Quotes by Noel Coward

Noel Coward Biography

Noel Coward (1899 – 1973)

Sir Noel Peirce Coward was an English playwright, composer, director, actor and singer, known for his wit, flamboyance, and what Time magazine called “a sense of personal style, a combination of cheek and chic, pose and poise”. Coward’s distinctive clipped diction arose from his childhood: his mother was deaf and Coward developed his staccato style of speaking to make it easier for her to hear what he was saying.

Born in Teddington, south-west London, on 16th December 1899, Noel Coward was the second of three sons. Coward’s father lacked ambition and industry and family finances were often poor. Coward was bitten by the performing bug early and appeared in amateur concerts by the age of seven. He attended the Chapel Royal Choir School as a young child. He had little formal schooling, but was a voracious reader. Coward attended a dance academy in London as a child, making his professional stage début at the age of eleven. As a teenager he was introduced into the high society in which most of his plays would be set. As a suburban boy who had been taken up by the upper classes, he rapidly acquired the taste for high life: “I am determined to travel through life first class’’ he said , hence his assiduous cultivation of a carefully crafted up- market image.

Coward achieved enduring success as a playwright, publishing more than 50 plays from his teens onwards., He composed hundreds of songs, in addition to well over a dozen musical theatre works ,including the operetta ‘Bitter Sweet’ and comic revues; screenplays, poetry, several volumes of short stories, the novel ‘Pomp and Circumstance’, and a three-volume autobiography. Coward’s stage and film acting and directing career spanned six decades, during which he starred in many of his own works.

What seemed daring in the 1920s and 1930s came to seem old-fashioned in the 1950s and Coward never repeated the success of his pre-war plays. But his best plays also dealt with recognisable people and familiar relationships, with an emotional depth and pathos that had been often overlooked. Many of his works, such as ‘Hay Fever’, ‘Private Lives’, ‘Design for Living’, ‘Present Laughter ‘and ‘Blithe Spirit’, have remained in the regular theatre repertoire.

At the outbreak of the Second World War Coward volunteered for war work, running the British propaganda office in Paris. He also worked with the Secret Service, seeking to use his influence to persuade the American public and government to help Britain. Coward won an Academy Honorary Award in 1943 for his naval film drama, ‘In Which We Serve’.

In the 1950s he achieved fresh success as a cabaret performer, performing his own songs, such as ‘Mad Dogs and Englishmen’, ‘London Pride’ and ‘I Went to a Marvellous Party’.

His plays and songs achieved new popularity in the 1960’s and 1970’s and his work and style continue to influence popular culture. He was knighted in 1969. The former Albery Theatre (originally the New Theatre) in London was renamed the Noël Coward Theatre in his honour in 2006.

Coward was homosexual but, following the convention of his times, this was never publicly mentioned. He did not publicly acknowledge his homosexuality, but it was discussed candidly after his death by biographers including Graham Payn, his long-time partner.

1950s, Coward left the UK for tax reasons, receiving harsh criticism in the press. He first settled in Bermuda, but later bought houses in Jamaica and Switzerland (in the village of Les Avants, near Montreux), which remained his homes for the rest of his life.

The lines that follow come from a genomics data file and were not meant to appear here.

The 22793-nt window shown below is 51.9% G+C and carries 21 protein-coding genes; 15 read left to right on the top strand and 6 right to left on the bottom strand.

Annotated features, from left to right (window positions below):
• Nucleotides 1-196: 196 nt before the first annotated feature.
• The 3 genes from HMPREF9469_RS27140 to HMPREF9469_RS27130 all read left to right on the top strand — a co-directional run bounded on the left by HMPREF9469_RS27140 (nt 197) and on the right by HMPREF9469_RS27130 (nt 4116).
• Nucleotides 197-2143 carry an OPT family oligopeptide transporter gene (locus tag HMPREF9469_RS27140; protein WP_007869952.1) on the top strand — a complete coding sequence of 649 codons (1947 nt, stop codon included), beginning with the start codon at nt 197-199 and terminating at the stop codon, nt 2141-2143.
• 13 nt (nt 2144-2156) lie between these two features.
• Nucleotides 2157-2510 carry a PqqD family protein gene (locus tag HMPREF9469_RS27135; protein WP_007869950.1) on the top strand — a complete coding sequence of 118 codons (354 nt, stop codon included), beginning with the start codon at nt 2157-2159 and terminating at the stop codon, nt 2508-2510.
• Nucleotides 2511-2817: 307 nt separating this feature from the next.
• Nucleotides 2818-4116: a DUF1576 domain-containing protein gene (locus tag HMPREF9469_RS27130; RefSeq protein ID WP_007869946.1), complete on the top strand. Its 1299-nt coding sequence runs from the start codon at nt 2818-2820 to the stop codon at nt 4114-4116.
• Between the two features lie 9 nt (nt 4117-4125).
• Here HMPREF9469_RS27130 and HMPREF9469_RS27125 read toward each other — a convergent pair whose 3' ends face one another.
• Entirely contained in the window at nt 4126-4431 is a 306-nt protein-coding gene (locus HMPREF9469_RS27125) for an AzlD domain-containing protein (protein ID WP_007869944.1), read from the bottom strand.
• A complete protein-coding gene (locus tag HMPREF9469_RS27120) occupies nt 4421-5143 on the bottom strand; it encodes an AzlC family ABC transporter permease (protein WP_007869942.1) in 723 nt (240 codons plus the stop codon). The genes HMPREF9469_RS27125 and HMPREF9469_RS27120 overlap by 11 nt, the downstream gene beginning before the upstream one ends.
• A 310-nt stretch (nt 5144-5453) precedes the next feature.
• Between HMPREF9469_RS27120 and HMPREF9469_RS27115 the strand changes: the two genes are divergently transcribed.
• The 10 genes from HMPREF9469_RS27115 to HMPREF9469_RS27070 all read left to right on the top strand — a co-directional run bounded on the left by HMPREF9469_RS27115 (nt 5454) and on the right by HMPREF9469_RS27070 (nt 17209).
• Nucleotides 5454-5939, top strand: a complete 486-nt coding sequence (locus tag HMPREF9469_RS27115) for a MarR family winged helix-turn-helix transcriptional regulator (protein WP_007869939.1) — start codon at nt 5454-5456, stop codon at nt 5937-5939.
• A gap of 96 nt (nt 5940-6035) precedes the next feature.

By the time of his death, The Times was writing of him, ‘None of the great figures of the English theatre has been more versatile than he’ and the paper ranked his plays in ‘the classical tradition of Congreve, Sheridan, Wilde and Shaw’.

Coward died at his home, Firefly Estate, in Jamaica on 26 March 1973 of heart failure.

  • Only about thirteen in a bed.


  • Work is always so much more fun than fun.


  • Desperately accustomed as I am to public speaking..


  • Television is for appearing on, not looking at.


  • I am of course known here as ‘English delight’.
    [on arriving in Turkey]


  • It’s about as long as Parsifal and not as funny.
    [on ‘Camelot’]


  • Just as long as the real thing and twice as noisy.
    [on Lionel Bart’s musical, ‘Blitz’]


  • Her lunch.
    [on being asked the identity of the small man in a carriage with Queen Salote of Tonga at the Queen’s coronation]


  • I have no more faith in men of science being infallible than I have in men of God being infallible, principally on account of them being men.


  • Extraordinary how potent cheap music is.


  • It's discouraging to think how many people are shocked by honesty and how few by deceit.


  • It’s discouraging to think how many people are shocked by honesty and how few by deceit.


  • I am just an ingénue,
    And shall be until I’m eighty-two


  • It would be nice if sometimes the kind things I say were considered worthy of quotation. It isn’t difficult you know to be witty or amusing when one has something to say that is destructive, but damned hard to be clever and quotable when you are singing someone’s praises.


  • If the state regulates the press, the press no longer regulates the state.


  • People are wrong when they say that opera is not what it used to be. That is what is wrong with it.


  • I’m not very keen on Hollywood. I’d rather have a nice cup of cocoa really.


  • There’s sand in the porridge and sand in the bed and if this is pleasure we’d rather be dead.


  • Do I believe in God? Let’s say we have a working relationship.


  • How foolish to think that one could ever slam the door in the face of age. Much wiser to be polite and gracious and ask him to lunch in advance.


  • The Henry Fondas lay on the evening like a damp mackintosh.